We then decided that any good food summit would involve good food. Food trucks have become very popular, so we thought maybe we could host something like that! I coordinated the schedule and gathered a big harvest box for each food truck from the students' produce. This was so satisfying for me to know that some of our student-grown food would be served to the students.
The food trucks were such a huge hit with the students and staff. I hope we can do more farm-to-truck events at the garden. I feel so incredibly lucky that everyone was willing to work together on this experiment over the past several years, and especially the last few weeks. The entire day was truly a collaborative effort.
For the future, we intend to continue improving our farm-table offerings through the school, harvests for needy students and their families, and perhaps some salable goods. We do not intend to sell the produce, but sometimes we might want to sell some products, such as seeds, flowers, or festival style harvests. We are also going to be partnering with the Boise Co-Op and the Boise Farmer's Market to offer some children's programming. We would also like to conduct some gardening clinics. I would also like to start offering some professional development opportunities for educators that manage their schools' gardens and create a more collaborative community for curricula, seeds, equipment, and people management ideas.”
Often I hear, read and think about the problems we face across the country with our education system as well as issues with nutrition, the food industry and overall healthful eating of our children. The challenges are so broad and the solutions complex.But, my unexpected time spent at the Boise High Food Summit left me optimistic and enthusiastic. It was such a pleasant and unexpected surprise to discover the value that Boise high puts on the marriage of education and food production, and that food trucks were brought in to help illustrate healthy local eating.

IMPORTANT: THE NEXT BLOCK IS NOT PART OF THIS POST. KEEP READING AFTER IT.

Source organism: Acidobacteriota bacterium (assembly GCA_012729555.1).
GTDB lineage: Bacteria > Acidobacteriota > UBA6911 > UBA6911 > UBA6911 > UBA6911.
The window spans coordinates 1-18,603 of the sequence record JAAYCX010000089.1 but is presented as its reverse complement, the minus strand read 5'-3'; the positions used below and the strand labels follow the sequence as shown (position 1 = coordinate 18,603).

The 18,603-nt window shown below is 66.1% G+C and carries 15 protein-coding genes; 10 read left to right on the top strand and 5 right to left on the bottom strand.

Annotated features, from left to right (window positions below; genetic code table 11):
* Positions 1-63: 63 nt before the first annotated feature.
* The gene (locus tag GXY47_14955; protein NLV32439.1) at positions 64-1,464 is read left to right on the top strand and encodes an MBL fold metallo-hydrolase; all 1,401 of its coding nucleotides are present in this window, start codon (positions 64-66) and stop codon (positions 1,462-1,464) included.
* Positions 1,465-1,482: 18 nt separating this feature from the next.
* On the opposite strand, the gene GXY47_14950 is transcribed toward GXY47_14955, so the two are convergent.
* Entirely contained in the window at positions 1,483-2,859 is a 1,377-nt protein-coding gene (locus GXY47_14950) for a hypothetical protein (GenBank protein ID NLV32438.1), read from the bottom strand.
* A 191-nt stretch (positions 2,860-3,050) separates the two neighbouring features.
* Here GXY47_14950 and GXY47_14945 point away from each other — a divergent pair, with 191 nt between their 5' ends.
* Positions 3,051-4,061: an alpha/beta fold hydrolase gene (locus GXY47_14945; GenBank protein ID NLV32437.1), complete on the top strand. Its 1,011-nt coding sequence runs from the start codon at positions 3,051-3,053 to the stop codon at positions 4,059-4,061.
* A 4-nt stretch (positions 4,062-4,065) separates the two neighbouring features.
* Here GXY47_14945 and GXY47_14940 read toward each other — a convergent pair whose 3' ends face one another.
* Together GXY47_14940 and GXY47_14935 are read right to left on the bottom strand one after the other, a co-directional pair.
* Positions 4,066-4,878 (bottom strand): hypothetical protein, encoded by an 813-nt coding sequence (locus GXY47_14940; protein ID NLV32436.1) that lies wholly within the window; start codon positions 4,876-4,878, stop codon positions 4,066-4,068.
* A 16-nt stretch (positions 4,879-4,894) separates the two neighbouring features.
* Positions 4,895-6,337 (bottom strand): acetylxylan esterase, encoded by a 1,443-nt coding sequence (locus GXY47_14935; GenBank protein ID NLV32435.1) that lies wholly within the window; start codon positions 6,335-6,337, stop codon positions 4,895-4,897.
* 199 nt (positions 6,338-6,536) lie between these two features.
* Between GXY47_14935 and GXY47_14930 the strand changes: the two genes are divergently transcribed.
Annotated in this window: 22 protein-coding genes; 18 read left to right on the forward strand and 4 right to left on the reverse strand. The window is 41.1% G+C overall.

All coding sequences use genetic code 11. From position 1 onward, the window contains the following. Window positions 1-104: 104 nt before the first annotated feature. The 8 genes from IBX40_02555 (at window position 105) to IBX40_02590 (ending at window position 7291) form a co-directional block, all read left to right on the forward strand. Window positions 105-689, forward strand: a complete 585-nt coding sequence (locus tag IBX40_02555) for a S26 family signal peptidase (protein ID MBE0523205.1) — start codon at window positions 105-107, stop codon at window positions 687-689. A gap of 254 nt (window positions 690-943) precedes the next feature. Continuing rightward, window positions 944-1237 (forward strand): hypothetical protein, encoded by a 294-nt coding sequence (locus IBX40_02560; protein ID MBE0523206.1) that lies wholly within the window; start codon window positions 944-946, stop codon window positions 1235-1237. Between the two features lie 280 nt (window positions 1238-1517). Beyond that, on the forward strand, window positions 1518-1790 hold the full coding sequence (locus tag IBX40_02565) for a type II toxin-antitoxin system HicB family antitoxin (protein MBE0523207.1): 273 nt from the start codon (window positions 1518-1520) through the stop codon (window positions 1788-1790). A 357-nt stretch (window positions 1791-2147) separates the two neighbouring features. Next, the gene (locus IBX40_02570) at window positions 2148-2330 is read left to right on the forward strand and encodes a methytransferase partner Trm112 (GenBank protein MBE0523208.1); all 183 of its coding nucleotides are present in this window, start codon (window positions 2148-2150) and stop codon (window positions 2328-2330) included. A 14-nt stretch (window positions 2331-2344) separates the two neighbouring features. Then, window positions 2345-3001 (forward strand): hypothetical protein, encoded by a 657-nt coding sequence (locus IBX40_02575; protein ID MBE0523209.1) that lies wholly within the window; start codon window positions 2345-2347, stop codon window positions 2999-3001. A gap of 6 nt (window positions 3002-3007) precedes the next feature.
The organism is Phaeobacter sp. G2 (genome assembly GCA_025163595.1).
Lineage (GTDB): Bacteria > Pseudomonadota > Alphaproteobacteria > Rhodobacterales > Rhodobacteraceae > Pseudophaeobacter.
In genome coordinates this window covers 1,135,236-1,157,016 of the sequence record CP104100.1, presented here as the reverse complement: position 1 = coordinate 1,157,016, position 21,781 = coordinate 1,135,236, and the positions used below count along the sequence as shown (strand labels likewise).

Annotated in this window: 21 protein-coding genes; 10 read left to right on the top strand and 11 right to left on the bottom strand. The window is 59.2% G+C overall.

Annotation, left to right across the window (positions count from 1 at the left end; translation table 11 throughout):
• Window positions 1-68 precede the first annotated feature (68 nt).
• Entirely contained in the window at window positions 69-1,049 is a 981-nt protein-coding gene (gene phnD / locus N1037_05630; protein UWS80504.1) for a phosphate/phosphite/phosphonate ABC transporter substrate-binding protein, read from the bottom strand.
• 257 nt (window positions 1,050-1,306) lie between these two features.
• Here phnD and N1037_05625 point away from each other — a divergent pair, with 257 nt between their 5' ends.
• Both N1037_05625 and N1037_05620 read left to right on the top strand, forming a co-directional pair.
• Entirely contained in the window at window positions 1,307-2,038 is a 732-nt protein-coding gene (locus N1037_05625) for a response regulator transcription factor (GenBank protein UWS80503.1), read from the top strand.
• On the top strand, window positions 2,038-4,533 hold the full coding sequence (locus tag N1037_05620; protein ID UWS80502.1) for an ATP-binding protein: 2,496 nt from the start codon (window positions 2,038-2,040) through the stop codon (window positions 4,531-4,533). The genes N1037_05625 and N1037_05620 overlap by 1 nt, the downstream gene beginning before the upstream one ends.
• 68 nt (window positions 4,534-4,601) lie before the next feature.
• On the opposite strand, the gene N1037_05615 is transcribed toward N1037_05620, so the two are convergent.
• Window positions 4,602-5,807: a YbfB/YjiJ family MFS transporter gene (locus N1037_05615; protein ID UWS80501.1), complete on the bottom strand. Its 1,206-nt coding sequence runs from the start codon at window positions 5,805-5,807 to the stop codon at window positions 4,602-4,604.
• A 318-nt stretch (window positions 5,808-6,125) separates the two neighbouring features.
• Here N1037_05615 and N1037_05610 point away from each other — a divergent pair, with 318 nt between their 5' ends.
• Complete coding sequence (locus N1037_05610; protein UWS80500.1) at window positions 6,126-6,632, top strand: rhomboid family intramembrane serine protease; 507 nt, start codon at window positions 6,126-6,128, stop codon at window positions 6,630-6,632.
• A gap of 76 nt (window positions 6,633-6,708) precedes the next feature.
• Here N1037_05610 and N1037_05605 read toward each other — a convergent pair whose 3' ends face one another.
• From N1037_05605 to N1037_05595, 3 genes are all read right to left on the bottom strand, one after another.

Here is the full list of the day’s events:
Janie Burns (Treasure Valley Food Coalition), Ariel Agenbroad (U of I Extension), Tim Somner (Purple Sage Farms), Christy Smith (Boise Schools Head Nutritionist), Katie Painter and Abdikadir Chimwaga (Global Gardens) and Erin Guerricabeitia (Executive Director of Boise Urban Garden School-BUGS
Student Run Sessions:
- Amour: “Why Americans should eat more like Africans to avoid obesity”
- Riley and Elyse: "Why Michelle Obama is Right-Schools Need to be Healthier"
- Vera and Kristal: “Scary ingredients in your food”
- Kiana: “Positives in worm composting, and differences between regular and worm compost”
- Tara: “Benefits and uses of Kale”
- Will with Zoe: “The importance of honey and bees”
- Parker: “Economics, politics, and social impacts of GMO’s”
- Nicole: “Gluten: How it affects us, how it has changed, and how your life can be changed by avoiding gluten”
- Bailey: “Ideas of quick, healthy, portable foods for high-schoolers”
- Justin: “Community Gardening and How To Feed an Entire City using Wasted Space” Room 406
- Sienna and Maya: “Helping Everyone Mix Plants: Hemp 2014”
- Grady: “Hydroculture- A Possible Solution to the Future Problems of Farming”
- Maggie: "How to get good from the Downtown Teaching Farm to our school cafeteria"
- Savannah: “Vegetarianism- Benefits to your health and to animals”
- Arbay: “Cooking healthy and on the cheap: a cooking demo”
- Naia: “The negative aspects of factory farming”
- Phibal: “Food in Urban Areas”
- Gorka and Jake: “The Science of Ice Cream”
- Katrina and Ashley: "Food Corporations and the Way it Works"
- Devon: “Animal cruelty in the food production industry”
- Emily: “The Evolution of Choice: Market mirroring of cells, and the path of GMOs”
- Emily and Sophie: “Celiac disease (wheat intolerance, gluten free diet, fad diet/lifestyle)”
- Jonny: “How business models impact our food system”
- Kallee: “Why we should change our school food”
- Jessica and Alison: “Why we should have a food policy group”
- Laura: “Why people should guerilla garden”
You can read more about our visit to Boise and see more pictures from the visit here!